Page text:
Dr Raj Nagaraj, an A&E consultant and the unit’s clinical director, said that when he first embarked on helping set up the unit, he knew from statistics that 50% of cases who attended A&E were minor.

However, people would often wait for hours just to be seen for a minor ailment.

By setting up the unit they have extended the skills of the nurse practitioners who are now emergency nurse practitioners and additional team members were brought in.

“Nearly 50% of patients presenting at A&E have minor injuries but because of the old triage system could be waiting for a long time, sometimes hours, to be seen,” he said.

“The significance of this unit is that minor injuries and illness can now be fast-tracked and seen directly by a Nurse Practitioner.”

“This has greatly expanded the clinical services that can be provided as urgent care to patients with non-life-threatening injuries.”

Initially the unit it will be operational from 8am to 4pm Monday to Friday, but this will change in the future once it has a full staff complement.

The Director of Nursing, Sandie Garcia, formally unveiled the facility in the presence of the GHA’s Director General, Professor Patrick Geoghegan, and the team that will staff the unit.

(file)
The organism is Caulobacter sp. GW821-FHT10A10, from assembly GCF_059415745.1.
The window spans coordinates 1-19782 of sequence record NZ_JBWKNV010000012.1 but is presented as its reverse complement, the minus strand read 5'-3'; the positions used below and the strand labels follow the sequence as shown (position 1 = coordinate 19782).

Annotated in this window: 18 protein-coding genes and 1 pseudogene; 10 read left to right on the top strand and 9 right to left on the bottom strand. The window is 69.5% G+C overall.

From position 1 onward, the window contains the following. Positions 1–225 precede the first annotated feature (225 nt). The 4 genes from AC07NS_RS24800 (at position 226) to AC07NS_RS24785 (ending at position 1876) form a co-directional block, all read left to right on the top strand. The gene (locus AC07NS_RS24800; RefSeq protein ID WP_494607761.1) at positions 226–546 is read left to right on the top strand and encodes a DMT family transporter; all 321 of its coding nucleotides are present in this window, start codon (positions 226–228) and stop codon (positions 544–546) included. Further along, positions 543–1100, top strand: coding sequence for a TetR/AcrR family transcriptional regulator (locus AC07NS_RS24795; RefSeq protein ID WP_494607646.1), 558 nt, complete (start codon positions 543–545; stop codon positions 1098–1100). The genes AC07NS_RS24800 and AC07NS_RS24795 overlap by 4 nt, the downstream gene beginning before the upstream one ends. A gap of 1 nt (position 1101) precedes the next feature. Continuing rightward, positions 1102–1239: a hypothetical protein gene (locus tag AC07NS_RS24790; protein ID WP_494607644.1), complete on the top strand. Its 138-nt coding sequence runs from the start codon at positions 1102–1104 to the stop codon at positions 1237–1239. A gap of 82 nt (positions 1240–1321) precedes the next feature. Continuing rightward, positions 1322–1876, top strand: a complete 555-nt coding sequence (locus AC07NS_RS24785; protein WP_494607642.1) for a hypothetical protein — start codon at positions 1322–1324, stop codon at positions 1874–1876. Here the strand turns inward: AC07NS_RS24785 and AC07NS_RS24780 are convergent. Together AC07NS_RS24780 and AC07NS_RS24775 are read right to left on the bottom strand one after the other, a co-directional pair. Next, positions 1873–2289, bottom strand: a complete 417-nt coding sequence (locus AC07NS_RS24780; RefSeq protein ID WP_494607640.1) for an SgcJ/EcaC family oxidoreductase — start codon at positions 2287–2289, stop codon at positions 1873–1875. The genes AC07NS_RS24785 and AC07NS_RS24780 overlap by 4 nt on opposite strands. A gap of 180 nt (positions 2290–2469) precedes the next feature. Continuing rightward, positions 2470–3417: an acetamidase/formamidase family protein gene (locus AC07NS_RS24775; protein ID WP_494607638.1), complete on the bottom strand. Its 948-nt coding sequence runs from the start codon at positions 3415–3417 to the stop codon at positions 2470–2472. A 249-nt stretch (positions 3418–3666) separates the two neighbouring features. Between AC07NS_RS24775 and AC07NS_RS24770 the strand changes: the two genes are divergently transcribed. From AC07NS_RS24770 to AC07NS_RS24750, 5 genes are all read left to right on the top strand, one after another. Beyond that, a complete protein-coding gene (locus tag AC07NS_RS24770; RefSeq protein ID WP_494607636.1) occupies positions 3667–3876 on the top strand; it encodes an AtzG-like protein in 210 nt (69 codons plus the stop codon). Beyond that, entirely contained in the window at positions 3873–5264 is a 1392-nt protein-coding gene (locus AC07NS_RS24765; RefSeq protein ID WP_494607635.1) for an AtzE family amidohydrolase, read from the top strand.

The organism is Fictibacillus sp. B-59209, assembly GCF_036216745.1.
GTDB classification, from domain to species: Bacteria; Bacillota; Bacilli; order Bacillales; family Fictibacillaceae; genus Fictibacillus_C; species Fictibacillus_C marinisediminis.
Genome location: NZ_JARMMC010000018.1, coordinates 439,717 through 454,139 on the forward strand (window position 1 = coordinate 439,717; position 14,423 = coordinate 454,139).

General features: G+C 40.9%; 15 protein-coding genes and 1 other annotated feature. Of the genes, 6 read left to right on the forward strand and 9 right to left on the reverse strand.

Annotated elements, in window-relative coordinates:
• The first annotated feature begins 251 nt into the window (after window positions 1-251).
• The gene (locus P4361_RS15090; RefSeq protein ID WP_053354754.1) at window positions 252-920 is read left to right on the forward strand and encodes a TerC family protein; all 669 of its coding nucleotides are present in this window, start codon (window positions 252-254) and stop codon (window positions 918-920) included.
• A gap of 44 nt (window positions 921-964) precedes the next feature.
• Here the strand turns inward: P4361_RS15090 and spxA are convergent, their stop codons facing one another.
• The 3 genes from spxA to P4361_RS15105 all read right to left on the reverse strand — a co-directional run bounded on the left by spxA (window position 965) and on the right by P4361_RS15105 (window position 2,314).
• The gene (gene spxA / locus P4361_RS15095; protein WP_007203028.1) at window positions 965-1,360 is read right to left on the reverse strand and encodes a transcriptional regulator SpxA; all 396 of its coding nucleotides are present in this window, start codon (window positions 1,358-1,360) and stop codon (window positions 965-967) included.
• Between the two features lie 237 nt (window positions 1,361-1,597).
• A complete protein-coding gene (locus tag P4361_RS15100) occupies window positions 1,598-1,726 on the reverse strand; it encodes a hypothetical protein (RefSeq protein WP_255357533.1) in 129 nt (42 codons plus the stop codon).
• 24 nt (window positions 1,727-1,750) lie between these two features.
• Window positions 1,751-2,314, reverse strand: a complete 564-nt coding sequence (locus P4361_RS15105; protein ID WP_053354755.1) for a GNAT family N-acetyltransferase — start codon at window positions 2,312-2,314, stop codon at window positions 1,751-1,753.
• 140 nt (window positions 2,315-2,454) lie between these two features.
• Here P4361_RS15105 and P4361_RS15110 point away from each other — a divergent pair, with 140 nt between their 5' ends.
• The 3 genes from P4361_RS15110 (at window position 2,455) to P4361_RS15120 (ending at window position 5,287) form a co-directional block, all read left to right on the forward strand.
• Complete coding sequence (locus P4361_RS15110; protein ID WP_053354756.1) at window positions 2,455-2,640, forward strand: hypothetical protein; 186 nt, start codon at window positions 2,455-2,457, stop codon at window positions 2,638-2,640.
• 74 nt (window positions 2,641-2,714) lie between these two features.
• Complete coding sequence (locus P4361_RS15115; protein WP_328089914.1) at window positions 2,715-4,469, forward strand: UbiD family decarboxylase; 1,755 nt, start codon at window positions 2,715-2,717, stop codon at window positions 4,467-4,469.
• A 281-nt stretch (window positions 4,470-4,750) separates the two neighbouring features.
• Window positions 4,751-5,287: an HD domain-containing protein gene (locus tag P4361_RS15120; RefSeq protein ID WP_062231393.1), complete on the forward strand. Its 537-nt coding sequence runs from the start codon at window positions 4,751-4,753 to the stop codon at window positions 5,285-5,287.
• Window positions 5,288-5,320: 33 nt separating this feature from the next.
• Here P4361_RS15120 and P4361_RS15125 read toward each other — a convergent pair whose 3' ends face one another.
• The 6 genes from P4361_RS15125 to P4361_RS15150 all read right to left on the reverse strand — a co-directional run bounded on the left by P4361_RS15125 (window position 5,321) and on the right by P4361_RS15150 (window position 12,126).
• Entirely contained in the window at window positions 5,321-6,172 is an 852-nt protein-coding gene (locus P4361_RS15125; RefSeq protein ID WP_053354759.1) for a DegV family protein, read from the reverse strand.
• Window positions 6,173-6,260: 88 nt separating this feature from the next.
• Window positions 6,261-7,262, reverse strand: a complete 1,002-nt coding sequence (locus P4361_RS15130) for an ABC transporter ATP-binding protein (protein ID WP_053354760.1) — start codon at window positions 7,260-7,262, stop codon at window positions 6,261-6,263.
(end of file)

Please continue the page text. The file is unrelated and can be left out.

Prof Geoghegan said that when he came to Gibraltar this was one element he wanted to change within the hospital.

“One area very close to my heart is our emergency department because that’s one of the departments most of us rely on when we are in a crisis,” he said.

“And when we need help we come here, so we want to make sure that the department is a modern department that is up to date, where people will come in, be well treated, be well looked after.”

“But even more importantly, it will save lives.”

To achieve this, the GHA has in effect split the department so that people coming in with minor injuries are separated from those having major treatment for trauma, often in life-and-death situations.

“We wanted to divide the department so people can be triaged into the best department and best looked after, because at the end of the day, we just want people to get good care and good treatment,” Pro Geoghegan added.

The Minor Injuries Unit is located in a dedicated area of A&E and consists of one consultation room, where patients are assessed, and one treatment room.

Patients arriving at A&E and assessed and given a category, with minor cases - category four and five - dealt with in the new unit.

Emergency nurse practitioner Kanchan Thapa said staff conducted a patient survey over this period asking for their views on the waiting times, the time they spent on the department, the information they received and whether the unit addressed their ailment.

She proudly stated that they got four stars out of five for these questions.

Dr Nadeem Shuju, a doctor in the unit, said the new arrangements were improving healthcare provision and reducing waiting times, as well as managing staff time more efficiently.

He said the new unit is a “smarter way to run” A&E.